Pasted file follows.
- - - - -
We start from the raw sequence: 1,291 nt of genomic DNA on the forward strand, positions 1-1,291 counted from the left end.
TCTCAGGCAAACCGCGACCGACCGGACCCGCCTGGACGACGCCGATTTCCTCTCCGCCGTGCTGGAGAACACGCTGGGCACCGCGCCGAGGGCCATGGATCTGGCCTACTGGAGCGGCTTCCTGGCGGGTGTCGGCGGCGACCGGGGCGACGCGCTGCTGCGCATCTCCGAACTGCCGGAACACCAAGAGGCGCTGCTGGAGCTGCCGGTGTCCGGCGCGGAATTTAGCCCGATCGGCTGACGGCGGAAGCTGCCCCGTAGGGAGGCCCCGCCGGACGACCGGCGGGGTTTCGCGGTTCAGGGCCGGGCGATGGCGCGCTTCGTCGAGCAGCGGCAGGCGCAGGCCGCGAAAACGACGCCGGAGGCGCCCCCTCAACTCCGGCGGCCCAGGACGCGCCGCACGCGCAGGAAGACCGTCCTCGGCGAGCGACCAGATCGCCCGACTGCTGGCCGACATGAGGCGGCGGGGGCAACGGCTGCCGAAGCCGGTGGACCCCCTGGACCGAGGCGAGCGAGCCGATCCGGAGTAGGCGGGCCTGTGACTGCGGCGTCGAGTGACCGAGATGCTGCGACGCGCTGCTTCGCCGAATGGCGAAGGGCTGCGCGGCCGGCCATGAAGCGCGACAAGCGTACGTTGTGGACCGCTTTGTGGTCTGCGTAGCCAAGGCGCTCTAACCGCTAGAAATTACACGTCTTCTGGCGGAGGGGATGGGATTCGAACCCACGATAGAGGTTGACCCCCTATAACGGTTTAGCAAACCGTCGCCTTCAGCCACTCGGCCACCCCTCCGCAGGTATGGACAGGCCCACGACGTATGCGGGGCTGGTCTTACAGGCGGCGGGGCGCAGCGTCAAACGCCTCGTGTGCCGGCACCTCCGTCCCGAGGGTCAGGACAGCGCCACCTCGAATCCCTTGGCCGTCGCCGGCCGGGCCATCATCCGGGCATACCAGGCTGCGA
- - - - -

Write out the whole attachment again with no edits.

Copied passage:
We start from the raw sequence: 1,291 nt of genomic DNA on the forward strand, positions 1-1,291 counted from the left end.
TCTCAGGCAAACCGCGACCGACCGGACCCGCCTGGACGACGCCGATTTCCTCTCCGCCGTGCTGGAGAACACGCTGGGCACCGCGCCGAGGGCCATGGATCTGGCCTACTGGAGCGGCTTCCTGGCGGGTGTCGGCGGCGACCGGGGCGACGCGCTGCTGCGCATCTCCGAACTGCCGGAACACCAAGAGGCGCTGCTGGAGCTGCCGGTGTCCGGCGCGGAATTTAGCCCGATCGGCTGACGGCGGAAGCTGCCCCGTAGGGAGGCCCCGCCGGACGACCGGCGGGGTTTCGCGGTTCAGGGCCGGGCGATGGCGCGCTTCGTCGAGCAGCGGCAGGCGCAGGCCGCGAAAACGACGCCGGAGGCGCCCCCTCAACTCCGGCGGCCCAGGACGCGCCGCACGCGCAGGAAGACCGTCCTCGGCGAGCGACCAGATCGCCCGACTGCTGGCCGACATGAGGCGGCGGGGGCAACGGCTGCCGAAGCCGGTGGACCCCCTGGACCGAGGCGAGCGAGCCGATCCGGAGTAGGCGGGCCTGTGACTGCGGCGTCGAGTGACCGAGATGCTGCGACGCGCTGCTTCGCCGAATGGCGAAGGGCTGCGCGGCCGGCCATGAAGCGCGACAAGCGTACGTTGTGGACCGCTTTGTGGTCTGCGTAGCCAAGGCGCTCTAACCGCTAGAAATTACACGTCTTCTGGCGGAGGGGATGGGATTCGAACCCACGATAGAGGTTGACCCCCTATAACGGTTTAGCAAACCGTCGCCTTCAGCCACTCGGCCACCCCTCCGCAGGTATGGACAGGCCCACGACGTATGCGGGGCTGGTCTTACAGGCGGCGGGGCGCAGCGTCAAACGCCTCGTGTGCCGGCACCTCCGTCCCGAGGGTCAGGACAGCGCCACCTCGAATCCCTTGGCCGTCGCCGGCCGGGCCATCATCCGGGCATACCAGGCTGCGA